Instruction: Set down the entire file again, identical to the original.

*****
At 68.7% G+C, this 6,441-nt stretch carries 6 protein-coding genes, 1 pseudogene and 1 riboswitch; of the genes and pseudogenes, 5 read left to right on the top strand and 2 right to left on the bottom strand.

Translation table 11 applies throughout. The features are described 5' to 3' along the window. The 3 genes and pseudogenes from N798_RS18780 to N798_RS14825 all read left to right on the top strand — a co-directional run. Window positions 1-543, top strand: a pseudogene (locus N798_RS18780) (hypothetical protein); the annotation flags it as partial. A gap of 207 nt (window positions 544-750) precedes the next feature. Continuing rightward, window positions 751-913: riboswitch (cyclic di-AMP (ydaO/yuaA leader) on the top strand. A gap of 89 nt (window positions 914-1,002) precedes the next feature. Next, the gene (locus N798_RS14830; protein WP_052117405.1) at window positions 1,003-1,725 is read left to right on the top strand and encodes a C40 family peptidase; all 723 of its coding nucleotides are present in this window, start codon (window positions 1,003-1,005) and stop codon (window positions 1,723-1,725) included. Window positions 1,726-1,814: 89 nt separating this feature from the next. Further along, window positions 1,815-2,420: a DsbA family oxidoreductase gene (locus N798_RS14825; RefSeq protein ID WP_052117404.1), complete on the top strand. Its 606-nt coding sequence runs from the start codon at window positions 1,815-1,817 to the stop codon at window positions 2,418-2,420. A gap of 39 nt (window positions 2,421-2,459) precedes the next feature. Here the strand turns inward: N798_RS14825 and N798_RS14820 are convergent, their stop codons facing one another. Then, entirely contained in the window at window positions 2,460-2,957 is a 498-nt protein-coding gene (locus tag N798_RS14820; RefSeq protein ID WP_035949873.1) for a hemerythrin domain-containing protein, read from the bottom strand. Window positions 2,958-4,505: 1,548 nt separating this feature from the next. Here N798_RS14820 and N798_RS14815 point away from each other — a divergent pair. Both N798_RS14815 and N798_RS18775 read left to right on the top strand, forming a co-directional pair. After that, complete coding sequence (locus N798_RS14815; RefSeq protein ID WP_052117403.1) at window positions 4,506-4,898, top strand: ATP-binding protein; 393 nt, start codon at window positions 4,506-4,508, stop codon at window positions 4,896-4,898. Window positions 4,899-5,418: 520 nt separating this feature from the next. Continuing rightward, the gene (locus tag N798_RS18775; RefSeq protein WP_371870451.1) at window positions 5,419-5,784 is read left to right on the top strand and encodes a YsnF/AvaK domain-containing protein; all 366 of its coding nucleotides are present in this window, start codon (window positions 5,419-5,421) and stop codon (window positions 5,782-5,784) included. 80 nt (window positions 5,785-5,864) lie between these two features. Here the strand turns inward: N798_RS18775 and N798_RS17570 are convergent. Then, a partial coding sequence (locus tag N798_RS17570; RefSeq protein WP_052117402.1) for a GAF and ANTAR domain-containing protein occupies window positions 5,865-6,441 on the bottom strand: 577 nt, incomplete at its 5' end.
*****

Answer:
At 68.7% G+C, this 6,441-nt stretch carries 6 protein-coding genes, 1 pseudogene and 1 riboswitch; of the genes and pseudogenes, 5 read left to right on the top strand and 2 right to left on the bottom strand.

Translation table 11 applies throughout. The features are described 5' to 3' along the window. The 3 genes and pseudogenes from N798_RS18780 to N798_RS14825 all read left to right on the top strand — a co-directional run. Window positions 1-543, top strand: a pseudogene (locus N798_RS18780) (hypothetical protein); the annotation flags it as partial. A gap of 207 nt (window positions 544-750) precedes the next feature. Continuing rightward, window positions 751-913: riboswitch (cyclic di-AMP (ydaO/yuaA leader) on the top strand. A gap of 89 nt (window positions 914-1,002) precedes the next feature. Next, the gene (locus N798_RS14830; protein WP_052117405.1) at window positions 1,003-1,725 is read left to right on the top strand and encodes a C40 family peptidase; all 723 of its coding nucleotides are present in this window, start codon (window positions 1,003-1,005) and stop codon (window positions 1,723-1,725) included. Window positions 1,726-1,814: 89 nt separating this feature from the next. Further along, window positions 1,815-2,420: a DsbA family oxidoreductase gene (locus N798_RS14825; RefSeq protein ID WP_052117404.1), complete on the top strand. Its 606-nt coding sequence runs from the start codon at window positions 1,815-1,817 to the stop codon at window positions 2,418-2,420. A gap of 39 nt (window positions 2,421-2,459) precedes the next feature. Here the strand turns inward: N798_RS14825 and N798_RS14820 are convergent, their stop codons facing one another. Then, entirely contained in the window at window positions 2,460-2,957 is a 498-nt protein-coding gene (locus tag N798_RS14820; RefSeq protein ID WP_035949873.1) for a hemerythrin domain-containing protein, read from the bottom strand. Window positions 2,958-4,505: 1,548 nt separating this feature from the next. Here N798_RS14820 and N798_RS14815 point away from each other — a divergent pair. Both N798_RS14815 and N798_RS18775 read left to right on the top strand, forming a co-directional pair. After that, complete coding sequence (locus N798_RS14815; RefSeq protein ID WP_052117403.1) at window positions 4,506-4,898, top strand: ATP-binding protein; 393 nt, start codon at window positions 4,506-4,508, stop codon at window positions 4,896-4,898. Window positions 4,899-5,418: 520 nt separating this feature from the next. Continuing rightward, the gene (locus tag N798_RS18775; RefSeq protein WP_371870451.1) at window positions 5,419-5,784 is read left to right on the top strand and encodes a YsnF/AvaK domain-containing protein; all 366 of its coding nucleotides are present in this window, start codon (window positions 5,419-5,421) and stop codon (window positions 5,782-5,784) included. 80 nt (window positions 5,785-5,864) lie between these two features. Here the strand turns inward: N798_RS18775 and N798_RS17570 are convergent. Then, a partial coding sequence (locus tag N798_RS17570; RefSeq protein WP_052117402.1) for a GAF and ANTAR domain-containing protein occupies window positions 5,865-6,441 on the bottom strand: 577 nt, incomplete at its 5' end.